On a recent early morning in Buffalo, SD, you could easily be transported back to a time when real “horsepower” was one of the few modes of travel in the region. The sun was just cresting the horizon and in the midst of dusty prairie lands and dirt roads, folks were organizing a wagon train with numerous outriders. The teams, singular riders and impressive array of buckboards, covered wagons, buggies and open-air carriages, would embark on a journey across the very same route that was utilized during the late 1880s to 1900s to ferry tourists and goods to the surrounding areas.
The event, which began Aug. 25, concluded in Deadwood on Sept. 1, 2012, with a full parade of horses, riders and wagons down historic Main Street. Turning off Main Street into the Days of ’76 Museum entrance, the dust was kicked up just as it likely had over 100 years ago. Sponsored by Deadwood Historic Preservation in an effort to document Deadwood’s historic trails system, the ride traces the original route used from 1876 until the coming of the railroad in 1890. Deadwood was a transportation and communication hub for routes from Ft. Pierre, SD; Miles City, MT; Sydney, NE; Cheyenne, WY and Medora and Bismarck, ND. The only way to get goods and services into or out of the area was by freight teams, stage coach, wagon, horseback or on foot. The location of these routes, along with the story of their importance and contribution to the region’s history is often ignored.
Days of ’76 Museum cosponsored a reenactment of the Ft. Pierre to Deadwood Trail with the Verendrye Museum in 2008. The original route was mapped utilizing historic maps, journal and old newspaper accounts. Wagon ruts, signs and markers along the old trail were also used to guide the participants in the 2008 ride. An outgrowth of that initial event is the interest that continued to build in the historic routes and created the opportunity to take part in such a specific and unique event this year.
The Days of ’76 Museum, with its large horse drawn vehicle, has a logical part in the telling of the story of these trade and tourism routes. The 2012 Medora-Deadwood Trail Project will be followed by next summer’s 2013 trek covering the first leg of the journey – Medora, ND, to Buffalo, SD.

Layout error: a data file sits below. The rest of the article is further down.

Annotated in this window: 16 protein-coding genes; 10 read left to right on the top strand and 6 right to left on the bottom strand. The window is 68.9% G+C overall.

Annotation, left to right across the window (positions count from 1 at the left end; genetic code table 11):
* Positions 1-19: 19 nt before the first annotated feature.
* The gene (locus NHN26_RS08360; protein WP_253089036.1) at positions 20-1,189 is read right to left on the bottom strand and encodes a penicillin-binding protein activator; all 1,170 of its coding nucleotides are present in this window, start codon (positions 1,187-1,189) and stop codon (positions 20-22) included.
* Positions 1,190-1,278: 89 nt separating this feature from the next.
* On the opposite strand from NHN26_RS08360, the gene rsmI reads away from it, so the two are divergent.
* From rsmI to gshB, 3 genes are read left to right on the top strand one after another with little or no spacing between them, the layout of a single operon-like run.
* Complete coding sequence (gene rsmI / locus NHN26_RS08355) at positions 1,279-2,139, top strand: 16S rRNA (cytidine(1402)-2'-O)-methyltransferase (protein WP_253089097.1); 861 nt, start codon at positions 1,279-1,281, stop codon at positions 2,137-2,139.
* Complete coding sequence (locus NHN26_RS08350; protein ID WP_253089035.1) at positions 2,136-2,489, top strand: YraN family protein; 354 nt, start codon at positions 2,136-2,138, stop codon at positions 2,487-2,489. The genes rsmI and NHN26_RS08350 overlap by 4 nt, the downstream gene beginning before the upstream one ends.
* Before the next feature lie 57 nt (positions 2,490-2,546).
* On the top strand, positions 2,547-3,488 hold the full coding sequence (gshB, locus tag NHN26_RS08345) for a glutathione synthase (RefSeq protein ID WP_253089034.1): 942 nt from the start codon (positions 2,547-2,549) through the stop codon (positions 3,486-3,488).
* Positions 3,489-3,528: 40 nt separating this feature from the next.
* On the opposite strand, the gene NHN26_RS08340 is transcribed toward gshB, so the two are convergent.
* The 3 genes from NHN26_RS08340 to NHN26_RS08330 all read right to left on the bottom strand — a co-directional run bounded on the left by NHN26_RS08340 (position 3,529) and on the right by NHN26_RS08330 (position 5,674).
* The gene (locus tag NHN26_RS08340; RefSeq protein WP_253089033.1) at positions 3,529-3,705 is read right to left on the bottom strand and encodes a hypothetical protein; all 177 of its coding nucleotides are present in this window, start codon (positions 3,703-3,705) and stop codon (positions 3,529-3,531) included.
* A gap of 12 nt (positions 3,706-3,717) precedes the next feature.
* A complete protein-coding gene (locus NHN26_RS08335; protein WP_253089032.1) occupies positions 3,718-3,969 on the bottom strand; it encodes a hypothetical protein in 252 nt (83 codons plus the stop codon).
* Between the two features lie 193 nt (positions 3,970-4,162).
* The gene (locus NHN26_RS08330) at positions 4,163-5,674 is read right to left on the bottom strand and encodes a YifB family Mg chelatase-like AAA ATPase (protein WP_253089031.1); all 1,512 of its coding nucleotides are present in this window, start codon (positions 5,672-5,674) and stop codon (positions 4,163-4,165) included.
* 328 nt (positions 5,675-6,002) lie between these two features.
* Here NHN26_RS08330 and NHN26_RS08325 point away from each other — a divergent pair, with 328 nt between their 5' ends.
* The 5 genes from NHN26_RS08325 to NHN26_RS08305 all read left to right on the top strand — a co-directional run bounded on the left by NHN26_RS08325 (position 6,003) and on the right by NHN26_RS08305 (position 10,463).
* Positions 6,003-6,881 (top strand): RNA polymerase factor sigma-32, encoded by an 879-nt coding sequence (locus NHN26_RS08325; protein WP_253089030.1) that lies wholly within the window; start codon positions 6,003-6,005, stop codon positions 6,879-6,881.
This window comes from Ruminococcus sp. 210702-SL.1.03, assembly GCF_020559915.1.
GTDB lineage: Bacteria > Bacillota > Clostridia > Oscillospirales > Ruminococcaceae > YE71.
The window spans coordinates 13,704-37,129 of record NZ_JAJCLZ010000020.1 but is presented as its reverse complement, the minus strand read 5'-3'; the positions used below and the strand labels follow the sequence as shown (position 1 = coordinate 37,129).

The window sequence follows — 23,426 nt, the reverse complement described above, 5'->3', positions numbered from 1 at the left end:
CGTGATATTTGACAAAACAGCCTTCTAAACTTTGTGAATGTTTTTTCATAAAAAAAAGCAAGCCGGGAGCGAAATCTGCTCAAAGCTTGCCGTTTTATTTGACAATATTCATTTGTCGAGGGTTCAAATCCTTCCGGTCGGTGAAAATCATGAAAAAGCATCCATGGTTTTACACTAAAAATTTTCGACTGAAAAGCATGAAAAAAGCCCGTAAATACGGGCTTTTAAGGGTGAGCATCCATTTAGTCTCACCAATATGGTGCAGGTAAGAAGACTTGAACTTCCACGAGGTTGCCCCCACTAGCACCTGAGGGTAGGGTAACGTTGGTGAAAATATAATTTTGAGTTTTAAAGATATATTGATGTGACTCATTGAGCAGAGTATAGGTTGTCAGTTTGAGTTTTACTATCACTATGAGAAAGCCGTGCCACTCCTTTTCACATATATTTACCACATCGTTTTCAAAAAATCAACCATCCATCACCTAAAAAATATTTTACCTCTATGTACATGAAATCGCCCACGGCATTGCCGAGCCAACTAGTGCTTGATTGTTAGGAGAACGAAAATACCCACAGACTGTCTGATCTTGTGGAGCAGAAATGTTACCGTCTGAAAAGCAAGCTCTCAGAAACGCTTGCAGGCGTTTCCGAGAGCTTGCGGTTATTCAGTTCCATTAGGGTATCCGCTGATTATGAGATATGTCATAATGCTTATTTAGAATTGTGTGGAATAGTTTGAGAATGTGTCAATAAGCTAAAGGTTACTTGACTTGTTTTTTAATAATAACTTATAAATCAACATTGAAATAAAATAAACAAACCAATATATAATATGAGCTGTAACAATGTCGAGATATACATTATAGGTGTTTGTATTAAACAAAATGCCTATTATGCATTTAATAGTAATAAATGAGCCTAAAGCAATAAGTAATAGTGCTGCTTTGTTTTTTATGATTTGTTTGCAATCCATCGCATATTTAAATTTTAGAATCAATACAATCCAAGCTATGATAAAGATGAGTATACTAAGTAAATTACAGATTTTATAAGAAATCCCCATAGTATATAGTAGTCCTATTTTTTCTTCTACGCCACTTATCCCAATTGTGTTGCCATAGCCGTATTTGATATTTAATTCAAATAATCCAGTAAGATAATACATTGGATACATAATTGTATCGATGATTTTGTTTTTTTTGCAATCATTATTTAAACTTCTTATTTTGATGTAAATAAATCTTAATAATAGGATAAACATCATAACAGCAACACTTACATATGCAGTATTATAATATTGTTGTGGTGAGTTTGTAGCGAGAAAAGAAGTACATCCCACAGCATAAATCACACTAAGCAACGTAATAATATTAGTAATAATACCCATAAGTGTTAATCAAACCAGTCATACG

Beef and the need for goods is what initially sparked the on-going trade routes of this event. Antoine de Vallombrosa, (Marquis de Mores), a French aristocrat, came out west with a “big idea” of transporting processed beef to the east in refrigerated railroad cars. Interest from the businesses and residents of Deadwood drove the development of the eventual trail. The Marquis established the stage route from Medora to Deadwood in 1884. The 215 mile journey took an unprecedented 32 hours and 5 minutes. This recent “half ride” was completed in roughly ten days with ample opportunity for engagement with others on the tour and of course, rest for the horses and mules who took part. Dogs, kids, experienced wagoneers and enthusiasts also joined the trip, some taking part in the entire grassy voyage and some participating for 3-4 day stretches.
Overall, some 25-plus wagons drove the grasslands from Buffalo to Deadwood during this recent effort. Over 150 riders participated as well, enjoying starry nights around a campfire, amazing meals served by a variety of local vendors, opportunities for education and dialog with local ranchers who hosted each day’s events.
The Ray and Linda Gilbert Ranch, just one of the families who provided access for the participants of the ride, gave full berth to the arriving wagons after the first full day of wagon and horse travel. A majestic site (and sight) not far from Buffalo, the Gilberts place, played gracious host to folks whom they were already acquainted as well as welcoming first-timers. The Gilberts completed the entire ride, officially heading up the ride as lead wagon. Dick Herman and LeRoy Dean acted as trail bosses. The folks who helped to realize the riding of this Southern Route were 2012 Committee members: Linda and Ray Gilbert, Gordon and Lil O’Dell; Jim Emery; Kathy Thompson; Dawn and Wilbur Newland; Gregg and Nadine Radtke; Jon Mattson and Karin Savoie.
As planning continues for next summer’s 2013 trek – Medora, ND to Buffalo, SD, excitement is building already. The event is likely to have more riders, more wagons and more enthusiasm to reconnect with new friends made on this year’s ride. The various permitting and permissions to travel across such a diverse terrain covered in this journey took in excess of a year to obtain. For more information and registration for the 2013 leg of this historic trail, please be looking for details in future issues of Tri-State Livestock News.